Guernica: Can you tell us a bit about your time on the Farm?
Lauren Groff: It’s an agrarian community of people deeply invested in social change. A lot of changes occurred there in the 80s and lots of the original families have left, but I believe there’s still around 175 people there now. They have a school there, and about sixteen students go to the school. I stayed with them for about a week, and it’s a stunning environment. I felt at home there: the land is owned communally, still, and decisions are made by the community as a whole. Everyone has his or her place and is important. The Farm was the rough basis for the Arcadia of my novel’s title. But I feel like the idea of utopias in America goes beyond these specific communities. America is a kind of utopia, or was founded as one. The first pilgrims came to America to create a better world than the one that they knew. Manifest Destiny was pushing all the way into California with the idea of creating a better world. The trouble is that America’s become a utopia accessible only to some people. Others get trampled on. Perhaps it’s a problem of size. Robin Dunbar, an anthropologist, once gave the ideal number of a given community as 148. That seems about right to me. There’s something idealistic about that—in a group of 148 people you can get to know everybody.
“Sex makes things strained… There are creepy aspects of a lot of intentional communities when it comes to sex.”
Guernica: It’s not a huge gene pool.
Lauren Groff: No. And sex makes things strained. There are lovely people in Oneida, but everyone was married to everyone else. And you had fathers and mothers watching their twelve-year-old daughters being inducted into the group marriage by sixty-five-year-old men. There are creepy aspects of a lot of intentional communities when it comes to sex.
Guernica: Arcadia buzzes with the idea that failure can be a noble enterprise, and when the community begins to fall apart it’s described as “a book with the pages torn out.” Was there a sense in which, as well as expressing thoughts about your unborn child, you were reflecting on your own struggle to write a book you were happy with? Or am I just sounding like a bad psychoanalyst?
Lauren Groff: I think attempting to make art is a utopian process in itself, definitely. Nothing I do is ever equal to the ideas in my head. You do the best you can, you do it with patience and love, and then you give up. The moment you give up is when you know the book is done. And I guess what’s coming across in this interview is that I’m kind of a control freak. But there are others like me. I’m about to head off to the AWP Conference in Boston [organized by the Association of Writers & Writing Programs]. Let me tell you: that’s eleven thousand control freaks in a small conference center. Nightmare.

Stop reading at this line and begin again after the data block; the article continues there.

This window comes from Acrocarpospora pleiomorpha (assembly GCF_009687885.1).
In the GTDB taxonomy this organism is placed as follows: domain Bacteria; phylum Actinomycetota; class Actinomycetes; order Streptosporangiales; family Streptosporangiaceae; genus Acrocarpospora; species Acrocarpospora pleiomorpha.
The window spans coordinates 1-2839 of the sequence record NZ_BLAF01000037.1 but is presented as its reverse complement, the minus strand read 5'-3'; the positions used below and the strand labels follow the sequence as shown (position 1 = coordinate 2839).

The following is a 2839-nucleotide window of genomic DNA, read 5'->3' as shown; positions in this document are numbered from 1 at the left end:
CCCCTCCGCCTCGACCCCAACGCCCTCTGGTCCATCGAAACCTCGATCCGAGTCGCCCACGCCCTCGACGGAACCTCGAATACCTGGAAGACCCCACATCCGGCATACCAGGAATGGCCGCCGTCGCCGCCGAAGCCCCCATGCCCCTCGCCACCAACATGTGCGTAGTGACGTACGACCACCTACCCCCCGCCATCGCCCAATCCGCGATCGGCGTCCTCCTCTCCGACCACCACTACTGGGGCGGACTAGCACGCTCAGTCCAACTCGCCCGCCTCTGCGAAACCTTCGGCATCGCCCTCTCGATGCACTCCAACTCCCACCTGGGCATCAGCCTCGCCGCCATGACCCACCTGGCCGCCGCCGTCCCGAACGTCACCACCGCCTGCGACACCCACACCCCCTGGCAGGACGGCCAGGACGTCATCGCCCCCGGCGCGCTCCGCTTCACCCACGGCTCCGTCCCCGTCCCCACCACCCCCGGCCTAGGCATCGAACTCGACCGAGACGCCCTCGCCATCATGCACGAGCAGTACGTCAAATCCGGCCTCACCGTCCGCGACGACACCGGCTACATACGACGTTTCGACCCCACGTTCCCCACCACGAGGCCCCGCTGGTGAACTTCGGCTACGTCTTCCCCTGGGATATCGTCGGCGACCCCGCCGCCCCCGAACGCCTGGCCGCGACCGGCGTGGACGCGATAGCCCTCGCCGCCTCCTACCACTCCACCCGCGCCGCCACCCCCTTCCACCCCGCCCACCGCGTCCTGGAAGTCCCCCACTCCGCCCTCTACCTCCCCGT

Guernica: Something reviewers frequently find in your work is an exploration of notions of legitimacy and status. Can you tell us a little a bit about how you came to be a writer, in connection with that? Do you feel, at this point in your career, like a legitimate writer, a writer with a capital “W”?
Lauren Groff: The idea of legitimacy is something I suppose I deal with in my fiction, and in part it’s probably a response to my upbringing. When I was growing up I was the middle child, pathologically shy, in a family with a very loud and opinionated older brother, and I felt as if I never had the right to speak. As a result, I simply didn’t speak very much. Like Bit, in a way, I kept a lot of my thoughts inside myself. So, perhaps more than is normal, I’m always questioning my role as a writer. I’m always stopping and asking myself: Do I have the right to tell this story? Is it a story that deserves to be heard? And as for whether I think of myself as a Writer with a capital “W,” I very much hope I never do. When I meet people I try to make a joke out of my occupation, explaining that what I do all day is sit alone in a darkened room, flicking through some pages, jumping on a treadmill now and then. I keep my serious work as a writer private, but that doesn’t mean it’s not serious work—quite the opposite. I’m in a room every single day trying for at least four hours to improve a given draft of a given book. I don’t let anything disturb me. Even the presence of my kids cannot, during those writing hours, disturb me. Unless there’s a bone sticking out of their arm, I’m not interested.
Guernica: And even then, if it’s a small bone…
Lauren Groff: Exactly. I’m a private person, a shy person. Sometimes, reading for eleven hours straight feels to me like the perfect way to spend a day.
Guernica: And being a writer? That’s your perfect life?